Frank Lloyd Wright helped put Wisconsin on the map for architects with his work. Today, much of Wright’s work would be considered “green.”
The Kubala Washatko Associates Inc. (TKWA), a Cedarburg-based firm, is continuing that green tradition, and recently won national recognition for its addition to a work by the master himself.
The firm’s work on a 20,000 square foot addition to the First Unitarian Society Meeting House in Madison, completed in 2008, recently was selected to the American Institute of Architects (AIA) Committee on the Environment Top Ten Green Projects in the country.
Wright designed the original meeting house, which is on the National Historic Landmark list, in 1951.The addition had to be designed to not only be historically sensitive, but also “sustainably innovative.”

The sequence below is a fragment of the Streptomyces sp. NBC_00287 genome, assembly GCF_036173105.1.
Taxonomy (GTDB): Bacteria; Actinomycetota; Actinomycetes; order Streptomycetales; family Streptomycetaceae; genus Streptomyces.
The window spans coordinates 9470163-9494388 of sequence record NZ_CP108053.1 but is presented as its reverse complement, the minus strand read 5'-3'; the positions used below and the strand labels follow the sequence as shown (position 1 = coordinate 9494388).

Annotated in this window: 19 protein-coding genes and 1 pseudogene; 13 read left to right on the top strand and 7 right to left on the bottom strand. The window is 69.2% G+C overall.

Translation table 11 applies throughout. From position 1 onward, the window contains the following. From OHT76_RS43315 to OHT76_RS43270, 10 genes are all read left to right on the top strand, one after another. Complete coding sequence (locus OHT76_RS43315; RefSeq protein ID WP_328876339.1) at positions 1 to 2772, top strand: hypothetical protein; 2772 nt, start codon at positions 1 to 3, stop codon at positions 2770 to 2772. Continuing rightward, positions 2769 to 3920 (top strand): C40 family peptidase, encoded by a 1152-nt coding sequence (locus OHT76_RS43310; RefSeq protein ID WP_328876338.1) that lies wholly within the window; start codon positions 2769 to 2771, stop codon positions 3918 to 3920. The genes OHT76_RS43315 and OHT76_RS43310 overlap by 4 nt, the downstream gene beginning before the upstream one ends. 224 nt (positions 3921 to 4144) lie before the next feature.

Strategies used by TKWA included the extensive use of recycled and regional materials, innovative thermal comfort systems, generous day lighting and natural ventilation, detailed storm water management planning and careful sourcing of energy-saving fixtures. The project also was awarded a LEED Gold rating by the U.S. Green Building Council.
TKWA worked closely with the congregation, Wright historians and experts from the State Historical Society and elsewhere and environmental experts on the project. “The three-party peer review process helped create a most compatible addition that beautifully complements Wright’s architecture,” said John G. Thorpe, a restoration architect and an AIA Peer Review Panel member.
“Both the process and the product are excellent models for future additions in landmark buildings in general and those of Frank Lloyd Wright in particular.”